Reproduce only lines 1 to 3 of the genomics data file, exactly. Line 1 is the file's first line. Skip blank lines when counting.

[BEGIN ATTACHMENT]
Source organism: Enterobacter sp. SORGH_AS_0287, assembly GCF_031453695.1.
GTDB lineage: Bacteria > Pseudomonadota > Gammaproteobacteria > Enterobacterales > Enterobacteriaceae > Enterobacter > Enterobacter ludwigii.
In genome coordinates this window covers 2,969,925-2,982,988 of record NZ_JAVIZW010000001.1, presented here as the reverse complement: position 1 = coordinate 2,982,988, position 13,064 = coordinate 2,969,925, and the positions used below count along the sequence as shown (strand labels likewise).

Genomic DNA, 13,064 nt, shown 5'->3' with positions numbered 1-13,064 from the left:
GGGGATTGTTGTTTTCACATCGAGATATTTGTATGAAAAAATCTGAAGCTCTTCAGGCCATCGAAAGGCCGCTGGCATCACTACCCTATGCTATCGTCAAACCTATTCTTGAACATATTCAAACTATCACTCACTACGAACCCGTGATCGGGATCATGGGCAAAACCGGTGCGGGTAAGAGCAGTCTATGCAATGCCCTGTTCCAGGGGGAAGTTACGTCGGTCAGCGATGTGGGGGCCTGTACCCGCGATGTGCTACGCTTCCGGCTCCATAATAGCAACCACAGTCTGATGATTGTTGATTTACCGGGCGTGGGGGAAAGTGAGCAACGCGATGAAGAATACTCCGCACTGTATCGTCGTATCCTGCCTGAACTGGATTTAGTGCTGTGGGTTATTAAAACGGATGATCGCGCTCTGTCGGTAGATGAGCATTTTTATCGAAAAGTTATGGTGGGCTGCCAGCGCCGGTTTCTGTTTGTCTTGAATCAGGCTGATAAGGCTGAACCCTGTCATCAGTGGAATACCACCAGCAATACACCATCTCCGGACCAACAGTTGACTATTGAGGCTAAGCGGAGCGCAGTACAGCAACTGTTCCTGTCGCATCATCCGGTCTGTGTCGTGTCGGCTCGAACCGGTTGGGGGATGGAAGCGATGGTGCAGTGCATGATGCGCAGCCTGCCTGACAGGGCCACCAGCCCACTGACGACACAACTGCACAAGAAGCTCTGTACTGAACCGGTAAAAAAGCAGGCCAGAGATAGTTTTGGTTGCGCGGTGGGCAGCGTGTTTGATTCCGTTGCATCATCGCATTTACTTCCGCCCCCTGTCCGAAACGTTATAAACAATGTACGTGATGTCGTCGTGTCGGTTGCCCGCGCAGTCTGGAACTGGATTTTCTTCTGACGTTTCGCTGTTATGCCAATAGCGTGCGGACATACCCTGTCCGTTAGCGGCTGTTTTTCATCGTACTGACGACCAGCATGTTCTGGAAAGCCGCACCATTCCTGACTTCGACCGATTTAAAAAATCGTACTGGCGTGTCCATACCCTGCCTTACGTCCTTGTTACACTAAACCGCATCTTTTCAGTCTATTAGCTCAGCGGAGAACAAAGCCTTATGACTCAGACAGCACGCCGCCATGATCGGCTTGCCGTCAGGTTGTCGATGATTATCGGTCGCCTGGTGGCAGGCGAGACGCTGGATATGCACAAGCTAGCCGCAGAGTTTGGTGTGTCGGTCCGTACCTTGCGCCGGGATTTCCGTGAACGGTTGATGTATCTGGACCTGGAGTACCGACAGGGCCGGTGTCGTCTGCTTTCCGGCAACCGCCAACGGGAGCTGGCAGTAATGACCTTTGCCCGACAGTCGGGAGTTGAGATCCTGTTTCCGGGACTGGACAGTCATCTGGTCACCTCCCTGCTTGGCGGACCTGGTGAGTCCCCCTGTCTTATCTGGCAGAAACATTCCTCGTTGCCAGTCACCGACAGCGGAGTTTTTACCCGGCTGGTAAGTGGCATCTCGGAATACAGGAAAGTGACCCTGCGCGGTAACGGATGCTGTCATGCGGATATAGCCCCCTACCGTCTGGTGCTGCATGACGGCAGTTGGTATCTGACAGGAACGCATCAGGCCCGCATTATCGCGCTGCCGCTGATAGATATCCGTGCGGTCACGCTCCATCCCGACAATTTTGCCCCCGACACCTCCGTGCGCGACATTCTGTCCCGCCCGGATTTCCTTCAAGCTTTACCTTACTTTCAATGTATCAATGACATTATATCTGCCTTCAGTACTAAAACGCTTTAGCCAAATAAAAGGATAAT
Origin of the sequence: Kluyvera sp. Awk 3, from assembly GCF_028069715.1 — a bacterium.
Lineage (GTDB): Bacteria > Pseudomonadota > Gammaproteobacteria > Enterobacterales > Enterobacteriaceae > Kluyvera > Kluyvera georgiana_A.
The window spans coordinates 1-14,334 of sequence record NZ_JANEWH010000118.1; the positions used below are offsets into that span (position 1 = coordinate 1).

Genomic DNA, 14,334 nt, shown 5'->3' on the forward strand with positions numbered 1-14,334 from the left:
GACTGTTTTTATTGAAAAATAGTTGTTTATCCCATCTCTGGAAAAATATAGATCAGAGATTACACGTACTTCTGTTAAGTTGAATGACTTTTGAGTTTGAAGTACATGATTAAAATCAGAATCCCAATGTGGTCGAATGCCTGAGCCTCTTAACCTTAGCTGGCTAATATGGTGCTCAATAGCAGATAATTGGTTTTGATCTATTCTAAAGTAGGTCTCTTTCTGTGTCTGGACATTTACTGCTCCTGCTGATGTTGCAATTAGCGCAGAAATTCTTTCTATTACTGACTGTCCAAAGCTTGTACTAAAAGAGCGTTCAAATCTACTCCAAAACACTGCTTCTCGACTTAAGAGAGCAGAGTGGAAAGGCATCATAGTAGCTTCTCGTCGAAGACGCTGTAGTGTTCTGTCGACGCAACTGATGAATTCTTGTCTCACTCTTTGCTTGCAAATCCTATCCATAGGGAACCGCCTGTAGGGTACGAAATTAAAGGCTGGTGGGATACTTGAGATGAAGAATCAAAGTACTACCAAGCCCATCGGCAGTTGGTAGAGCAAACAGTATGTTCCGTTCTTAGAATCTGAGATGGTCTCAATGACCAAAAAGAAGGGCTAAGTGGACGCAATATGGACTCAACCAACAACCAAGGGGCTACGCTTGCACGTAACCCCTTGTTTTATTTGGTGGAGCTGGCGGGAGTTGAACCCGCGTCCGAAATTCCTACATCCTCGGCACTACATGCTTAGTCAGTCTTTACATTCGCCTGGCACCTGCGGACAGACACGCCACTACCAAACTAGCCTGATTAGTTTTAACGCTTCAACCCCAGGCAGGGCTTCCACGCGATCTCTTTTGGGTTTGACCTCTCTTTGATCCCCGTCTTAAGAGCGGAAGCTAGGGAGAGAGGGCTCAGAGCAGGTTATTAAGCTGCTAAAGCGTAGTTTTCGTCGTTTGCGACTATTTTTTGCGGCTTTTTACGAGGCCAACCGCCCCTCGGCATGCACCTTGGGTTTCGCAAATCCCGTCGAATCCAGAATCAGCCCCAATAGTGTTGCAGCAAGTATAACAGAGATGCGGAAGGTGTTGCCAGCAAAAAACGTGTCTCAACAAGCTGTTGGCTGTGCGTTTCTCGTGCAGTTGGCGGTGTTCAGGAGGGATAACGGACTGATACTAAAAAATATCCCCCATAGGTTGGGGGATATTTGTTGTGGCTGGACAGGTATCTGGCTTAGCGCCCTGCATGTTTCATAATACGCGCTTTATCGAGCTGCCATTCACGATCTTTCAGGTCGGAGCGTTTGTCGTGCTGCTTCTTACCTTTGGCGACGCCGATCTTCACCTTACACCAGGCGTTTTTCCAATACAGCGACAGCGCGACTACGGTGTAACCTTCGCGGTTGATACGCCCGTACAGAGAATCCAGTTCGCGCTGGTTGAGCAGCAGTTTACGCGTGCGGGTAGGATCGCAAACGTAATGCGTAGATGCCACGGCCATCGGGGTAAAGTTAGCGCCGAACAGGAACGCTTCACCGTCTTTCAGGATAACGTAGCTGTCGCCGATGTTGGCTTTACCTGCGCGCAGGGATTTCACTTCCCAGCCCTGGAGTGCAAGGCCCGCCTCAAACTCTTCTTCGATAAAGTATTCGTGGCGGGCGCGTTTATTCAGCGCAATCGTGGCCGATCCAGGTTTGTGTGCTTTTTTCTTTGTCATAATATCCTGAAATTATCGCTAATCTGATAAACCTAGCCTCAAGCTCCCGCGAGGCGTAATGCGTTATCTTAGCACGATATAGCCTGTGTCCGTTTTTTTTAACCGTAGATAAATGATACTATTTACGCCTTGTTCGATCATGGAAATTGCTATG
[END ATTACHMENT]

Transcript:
Source organism: Enterobacter sp. SORGH_AS_0287, assembly GCF_031453695.1.
GTDB lineage: Bacteria > Pseudomonadota > Gammaproteobacteria > Enterobacterales > Enterobacteriaceae > Enterobacter > Enterobacter ludwigii.
In genome coordinates this window covers 2,969,925-2,982,988 of record NZ_JAVIZW010000001.1, presented here as the reverse complement: position 1 = coordinate 2,982,988, position 13,064 = coordinate 2,969,925, and the positions used below count along the sequence as shown (strand labels likewise).